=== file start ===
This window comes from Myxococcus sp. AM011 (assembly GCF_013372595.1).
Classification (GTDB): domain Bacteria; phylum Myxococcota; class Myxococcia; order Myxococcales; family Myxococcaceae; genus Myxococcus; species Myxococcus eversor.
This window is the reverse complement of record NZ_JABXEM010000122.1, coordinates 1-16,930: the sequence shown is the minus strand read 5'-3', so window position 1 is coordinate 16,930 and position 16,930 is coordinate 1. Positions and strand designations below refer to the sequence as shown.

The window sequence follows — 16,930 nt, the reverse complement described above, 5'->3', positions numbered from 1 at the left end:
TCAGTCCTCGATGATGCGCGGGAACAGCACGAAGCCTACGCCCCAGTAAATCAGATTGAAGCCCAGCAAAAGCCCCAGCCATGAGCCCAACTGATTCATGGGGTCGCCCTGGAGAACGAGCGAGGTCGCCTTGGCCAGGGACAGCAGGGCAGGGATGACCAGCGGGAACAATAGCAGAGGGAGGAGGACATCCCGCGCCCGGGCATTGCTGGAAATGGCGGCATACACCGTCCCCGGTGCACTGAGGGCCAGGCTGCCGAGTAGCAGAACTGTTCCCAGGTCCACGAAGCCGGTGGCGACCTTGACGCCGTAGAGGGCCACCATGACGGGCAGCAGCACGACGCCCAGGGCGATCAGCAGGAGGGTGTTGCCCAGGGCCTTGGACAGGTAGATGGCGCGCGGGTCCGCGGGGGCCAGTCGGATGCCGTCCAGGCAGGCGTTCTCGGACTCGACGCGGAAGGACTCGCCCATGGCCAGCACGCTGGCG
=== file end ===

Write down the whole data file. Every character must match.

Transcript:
This window comes from Myxococcus sp. AM011 (assembly GCF_013372595.1).
Classification (GTDB): domain Bacteria; phylum Myxococcota; class Myxococcia; order Myxococcales; family Myxococcaceae; genus Myxococcus; species Myxococcus eversor.
This window is the reverse complement of record NZ_JABXEM010000122.1, coordinates 1-16,930: the sequence shown is the minus strand read 5'-3', so window position 1 is coordinate 16,930 and position 16,930 is coordinate 1. Positions and strand designations below refer to the sequence as shown.

The window sequence follows — 16,930 nt, the reverse complement described above, 5'->3', positions numbered from 1 at the left end:
TCAGTCCTCGATGATGCGCGGGAACAGCACGAAGCCTACGCCCCAGTAAATCAGATTGAAGCCCAGCAAAAGCCCCAGCCATGAGCCCAACTGATTCATGGGGTCGCCCTGGAGAACGAGCGAGGTCGCCTTGGCCAGGGACAGCAGGGCAGGGATGACCAGCGGGAACAATAGCAGAGGGAGGAGGACATCCCGCGCCCGGGCATTGCTGGAAATGGCGGCATACACCGTCCCCGGTGCACTGAGGGCCAGGCTGCCGAGTAGCAGAACTGTTCCCAGGTCCACGAAGCCGGTGGCGACCTTGACGCCGTAGAGGGCCACCATGACGGGCAGCAGCACGACGCCCAGGGCGATCAGCAGGAGGGTGTTGCCCAGGGCCTTGGACAGGTAGATGGCGCGCGGGTCCGCGGGGGCCAGTCGGATGCCGTCCAGGCAGGCGTTCTCGGACTCGACGCGGAAGGACTCGCCCATGGCCAGCACGCTGGCG